My home state, New Mexico is right now burning dangerously with the Las Conchas Fire. And, we have the potential for nuclear contamination. Here is a report from home.
I live inside a small old true adobe home. During summer months I keep the windows open at night when it is cool outside and during the day when it is hot I keep them closed—natural air conditioning in the high desert. But since Sunday June 26 I’ve had to keep all windows closed to avoid toxic ash from wildfires from entering the breathing space inside the house. The result—I’m hot as hell inside my home and can’t sleep properly. My friends are sharing similar stories.
This is not what I was hoping for when I returned on Sunday from the very green Bloomington, after a weeklong trip. There, at Indiana University, I gave a keynote speech at the Species, Space and the Imagination of the Global biennial conference of the Association for the Study of Literature and Environment. There were more than 800 attendees who came from all over the world. The title of my talk was Ecocultural Rights: Stories from the North, and also the South. I talked about the massive death of the old–growth piñon forest (our state tree) in New Mexico from recent climate change—90% of our mature piñons are already dead from bark beetles infestation, and more are still dying. This must be considered an epic ecocultural loss.
From Albuquerque airport to Santa Fe, I sat on the front seat of the shuttle van. I like to gossip with the driver about matters of local concerns. Marcus, our driver, an African–American man of perhaps about my age told us about the extreme wind that may slow us down a bit from the usual hour–long journey. Then, Marcus started telling me about the terrible New Mexico wildfire and its various public health hazards from toxic matters. I told him that I was familiar with the fire he was talking about. But soon we realized we were talking about two different fires—he was talking about the fire that started earlier that day in the Jemez Mountains and I was talking about the fire I had seen before I left town.
During a walk/run I had seen the Pacheco Fire that started on June 18 about 2 miles north of the Santa Fe ski basin. As of June 27th that fire has burned 9,927 acres and is about 10% contained. So far it has been burning in a northeasterly direction, away from populated areas, including Santa Fe. Several areas however remain threatened including, Santa Fe watershed, Santa Fe ski area, Nambé Pueblo lands, Tesuque pueblo lands and Tesuque Peak communications site. The inhabited communities that are experiencing smoky conditions are in the east including, Mora, Pecos and Las Vegas.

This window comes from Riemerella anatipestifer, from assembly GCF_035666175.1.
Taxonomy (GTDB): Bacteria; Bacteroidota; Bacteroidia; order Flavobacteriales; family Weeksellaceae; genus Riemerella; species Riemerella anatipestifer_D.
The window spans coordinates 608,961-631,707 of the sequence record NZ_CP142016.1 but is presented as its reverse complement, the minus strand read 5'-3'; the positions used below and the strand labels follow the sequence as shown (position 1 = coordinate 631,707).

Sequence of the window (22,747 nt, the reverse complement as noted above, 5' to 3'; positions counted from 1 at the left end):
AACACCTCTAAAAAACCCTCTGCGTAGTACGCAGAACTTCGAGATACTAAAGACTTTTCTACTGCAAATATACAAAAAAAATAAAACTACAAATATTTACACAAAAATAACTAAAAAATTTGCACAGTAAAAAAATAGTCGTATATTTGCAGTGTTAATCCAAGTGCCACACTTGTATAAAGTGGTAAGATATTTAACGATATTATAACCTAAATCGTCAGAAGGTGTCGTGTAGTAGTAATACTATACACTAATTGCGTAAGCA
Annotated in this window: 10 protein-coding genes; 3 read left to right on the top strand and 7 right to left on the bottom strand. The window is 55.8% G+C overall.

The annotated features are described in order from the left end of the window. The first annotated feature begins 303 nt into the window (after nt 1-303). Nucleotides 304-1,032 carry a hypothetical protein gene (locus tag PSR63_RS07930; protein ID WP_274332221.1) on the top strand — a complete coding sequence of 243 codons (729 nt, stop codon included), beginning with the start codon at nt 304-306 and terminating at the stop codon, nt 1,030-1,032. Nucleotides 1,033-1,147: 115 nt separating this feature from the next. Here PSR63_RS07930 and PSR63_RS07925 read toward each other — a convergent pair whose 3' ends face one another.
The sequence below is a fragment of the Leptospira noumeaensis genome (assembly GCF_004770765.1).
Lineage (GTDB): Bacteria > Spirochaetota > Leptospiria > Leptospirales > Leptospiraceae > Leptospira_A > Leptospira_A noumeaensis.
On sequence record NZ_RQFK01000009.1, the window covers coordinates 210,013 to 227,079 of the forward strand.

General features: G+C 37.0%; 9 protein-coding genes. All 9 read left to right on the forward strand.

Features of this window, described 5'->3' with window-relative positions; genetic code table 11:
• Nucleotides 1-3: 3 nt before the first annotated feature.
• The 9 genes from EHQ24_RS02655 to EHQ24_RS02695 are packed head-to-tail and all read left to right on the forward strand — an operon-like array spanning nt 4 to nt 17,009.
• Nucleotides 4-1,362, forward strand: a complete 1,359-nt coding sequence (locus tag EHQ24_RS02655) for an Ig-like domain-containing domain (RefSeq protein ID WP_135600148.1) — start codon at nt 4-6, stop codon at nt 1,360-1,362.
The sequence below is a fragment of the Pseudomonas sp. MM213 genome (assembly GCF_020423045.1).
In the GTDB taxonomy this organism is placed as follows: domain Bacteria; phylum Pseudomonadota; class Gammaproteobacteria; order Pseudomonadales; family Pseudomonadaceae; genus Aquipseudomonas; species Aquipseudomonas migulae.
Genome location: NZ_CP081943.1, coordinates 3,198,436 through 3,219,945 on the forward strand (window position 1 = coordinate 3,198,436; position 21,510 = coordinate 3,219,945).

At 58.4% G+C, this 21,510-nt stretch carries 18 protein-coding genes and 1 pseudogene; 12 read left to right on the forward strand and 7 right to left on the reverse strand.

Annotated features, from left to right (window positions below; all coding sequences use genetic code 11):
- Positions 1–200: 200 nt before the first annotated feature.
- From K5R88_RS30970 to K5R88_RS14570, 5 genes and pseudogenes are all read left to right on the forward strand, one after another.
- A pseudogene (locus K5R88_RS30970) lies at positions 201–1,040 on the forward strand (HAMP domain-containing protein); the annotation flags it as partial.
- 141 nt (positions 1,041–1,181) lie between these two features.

The fire that Marcus was referring to is now known as the Las Conchas Fire. On Interstate–25 as we passed Bernallio we could see on the left the massive column of smoke in the Jemez Mountains—looked like a giant bomb had gone off in the desert, sending thick plumes of smoke in the sky. The fire started on Sunday, June 26 about 1pm in the Jemez Ranger District in the Santa Fe National Forest, about 3 miles south of Los Alamos.
The Las Conchas fire has already burned more than 50,000 acres—78 square miles, making it larger than the Cerro Grande Fire of May 2000, one of the most destructive wildfires of New Mexico that burned 47,000 acres and 400 homes with more than $1 billion in property damage. So far, the Las Conchas Fire is 0% contained and the wind is blowing at 60–plus miles per hour. Los Alamos fire chief Doug Tucker said that the fire has the potential to grow two or three times in size and that the firefighters have no idea which way the fire would grow given the strong and erratic wind.
This is no good news for the public health of our communities. A June 27th press release from the Southwest Coordination Center of the US Forest Service states, “Winds across the region will shift dramatically ... driving smoke from the Las Conchas Fire into Jemez Springs, Los Alamos, and potentially Cuba. With this wind shift, smoke from the Pacheco Fire will likely impact Nambé Pueblo, Chimayo, Cochiti, Santa Fe, and Española. ... Winds will likely become erratic due to the development of some widely scattered dry thunderstorm activity by the early evening hours. ... These areas may experience periods of air quality, which is Unhealthy for Sensitive Groups (those with asthma, lung or heart disease, children, older adults, and recent science indicates pregnant women). Low lying areas close to ongoing fire activity may experience periods with visibility of 1.5–2.5 miles, which is indicative of air that is unhealthy for all groups.” The press release continues to say that if visibility is 1 1/4 miles, air quality is Very Unhealthy; and one mile or less, air quality is Hazardous. We’ve already experienced less than a mile visibility in Santa Fe with the Wallow Fire of Arizona. For someone like me, who likes to walk, bike, hike—the options to be out–of–doors have become rather limited. Time has come for me to enjoy life indoors on the couch and watch The Real Housewives of Orange County and The Real Housewives of New Jersey.
When gigantic fires like Wallow or Las Conchas arrive they not only impact human health but also cause massive loss of non–human life. Within thirty hours the Los Conchas Fire has consumed more than 50,000 acres—that is fast. Many animals of the desert are rather slow moving. In harsh places like the Arctic and Desert life move rather slowly, not at the speed of modern humans. The horny toad is a beautiful and gentle creature of our homeland, here in New Mexico. You can pick them up on your hand, gently, and place on your palm. They move slowly and always get burned alive on these massive fires. Do we ever include horny toad or so many other creatures that do burn to death in our discussion of devastation by mega–fires?